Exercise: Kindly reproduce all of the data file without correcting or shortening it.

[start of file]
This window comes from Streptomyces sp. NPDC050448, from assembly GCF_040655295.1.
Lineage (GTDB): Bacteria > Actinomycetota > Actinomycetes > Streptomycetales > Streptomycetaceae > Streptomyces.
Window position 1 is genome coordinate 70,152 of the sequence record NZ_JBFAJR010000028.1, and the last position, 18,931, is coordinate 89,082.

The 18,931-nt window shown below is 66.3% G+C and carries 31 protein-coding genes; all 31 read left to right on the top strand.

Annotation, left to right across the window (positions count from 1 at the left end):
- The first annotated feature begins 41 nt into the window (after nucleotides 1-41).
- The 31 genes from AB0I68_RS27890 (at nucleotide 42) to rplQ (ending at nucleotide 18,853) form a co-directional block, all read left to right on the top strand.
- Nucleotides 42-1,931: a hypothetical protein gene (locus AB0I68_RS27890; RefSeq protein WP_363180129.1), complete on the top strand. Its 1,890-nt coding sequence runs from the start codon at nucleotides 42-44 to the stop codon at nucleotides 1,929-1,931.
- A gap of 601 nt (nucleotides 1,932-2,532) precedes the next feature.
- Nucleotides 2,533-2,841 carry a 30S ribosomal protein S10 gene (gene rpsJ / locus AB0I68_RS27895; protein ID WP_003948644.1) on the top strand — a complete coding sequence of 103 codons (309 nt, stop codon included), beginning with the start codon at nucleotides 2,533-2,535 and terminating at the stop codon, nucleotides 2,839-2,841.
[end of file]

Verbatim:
This window comes from Streptomyces sp. NPDC050448, from assembly GCF_040655295.1.
Lineage (GTDB): Bacteria > Actinomycetota > Actinomycetes > Streptomycetales > Streptomycetaceae > Streptomyces.
Window position 1 is genome coordinate 70,152 of the sequence record NZ_JBFAJR010000028.1, and the last position, 18,931, is coordinate 89,082.

The 18,931-nt window shown below is 66.3% G+C and carries 31 protein-coding genes; all 31 read left to right on the top strand.

Annotation, left to right across the window (positions count from 1 at the left end):
- The first annotated feature begins 41 nt into the window (after nucleotides 1-41).
- The 31 genes from AB0I68_RS27890 (at nucleotide 42) to rplQ (ending at nucleotide 18,853) form a co-directional block, all read left to right on the top strand.
- Nucleotides 42-1,931: a hypothetical protein gene (locus AB0I68_RS27890; RefSeq protein WP_363180129.1), complete on the top strand. Its 1,890-nt coding sequence runs from the start codon at nucleotides 42-44 to the stop codon at nucleotides 1,929-1,931.
- A gap of 601 nt (nucleotides 1,932-2,532) precedes the next feature.
- Nucleotides 2,533-2,841 carry a 30S ribosomal protein S10 gene (gene rpsJ / locus AB0I68_RS27895; protein ID WP_003948644.1) on the top strand — a complete coding sequence of 103 codons (309 nt, stop codon included), beginning with the start codon at nucleotides 2,533-2,535 and terminating at the stop codon, nucleotides 2,839-2,841.